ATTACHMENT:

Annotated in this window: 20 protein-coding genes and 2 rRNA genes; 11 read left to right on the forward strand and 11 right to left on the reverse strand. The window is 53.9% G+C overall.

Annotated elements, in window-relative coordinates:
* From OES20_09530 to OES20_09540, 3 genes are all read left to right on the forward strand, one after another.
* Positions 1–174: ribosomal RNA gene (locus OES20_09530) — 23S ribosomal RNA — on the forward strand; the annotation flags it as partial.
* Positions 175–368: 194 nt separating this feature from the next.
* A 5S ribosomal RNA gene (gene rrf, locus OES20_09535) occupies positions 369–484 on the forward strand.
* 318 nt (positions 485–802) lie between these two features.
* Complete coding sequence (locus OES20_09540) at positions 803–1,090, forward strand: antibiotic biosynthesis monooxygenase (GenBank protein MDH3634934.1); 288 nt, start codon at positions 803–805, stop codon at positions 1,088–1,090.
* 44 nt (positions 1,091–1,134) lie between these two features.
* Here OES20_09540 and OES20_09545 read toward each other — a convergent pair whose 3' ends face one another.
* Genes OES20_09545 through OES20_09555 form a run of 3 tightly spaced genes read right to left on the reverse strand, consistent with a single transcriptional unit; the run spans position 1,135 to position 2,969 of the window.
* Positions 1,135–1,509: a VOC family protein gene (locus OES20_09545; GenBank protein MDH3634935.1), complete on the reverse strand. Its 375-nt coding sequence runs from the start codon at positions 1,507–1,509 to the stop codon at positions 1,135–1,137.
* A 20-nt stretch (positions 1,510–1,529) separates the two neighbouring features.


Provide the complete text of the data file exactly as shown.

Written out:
Annotated in this window: 20 protein-coding genes and 2 rRNA genes; 11 read left to right on the forward strand and 11 right to left on the reverse strand. The window is 53.9% G+C overall.

Annotated elements, in window-relative coordinates:
* From OES20_09530 to OES20_09540, 3 genes are all read left to right on the forward strand, one after another.
* Positions 1–174: ribosomal RNA gene (locus OES20_09530) — 23S ribosomal RNA — on the forward strand; the annotation flags it as partial.
* Positions 175–368: 194 nt separating this feature from the next.
* A 5S ribosomal RNA gene (gene rrf, locus OES20_09535) occupies positions 369–484 on the forward strand.
* 318 nt (positions 485–802) lie between these two features.
* Complete coding sequence (locus OES20_09540) at positions 803–1,090, forward strand: antibiotic biosynthesis monooxygenase (GenBank protein MDH3634934.1); 288 nt, start codon at positions 803–805, stop codon at positions 1,088–1,090.
* 44 nt (positions 1,091–1,134) lie between these two features.
* Here OES20_09540 and OES20_09545 read toward each other — a convergent pair whose 3' ends face one another.
* Genes OES20_09545 through OES20_09555 form a run of 3 tightly spaced genes read right to left on the reverse strand, consistent with a single transcriptional unit; the run spans position 1,135 to position 2,969 of the window.
* Positions 1,135–1,509: a VOC family protein gene (locus OES20_09545; GenBank protein MDH3634935.1), complete on the reverse strand. Its 375-nt coding sequence runs from the start codon at positions 1,507–1,509 to the stop codon at positions 1,135–1,137.
* A 20-nt stretch (positions 1,510–1,529) separates the two neighbouring features.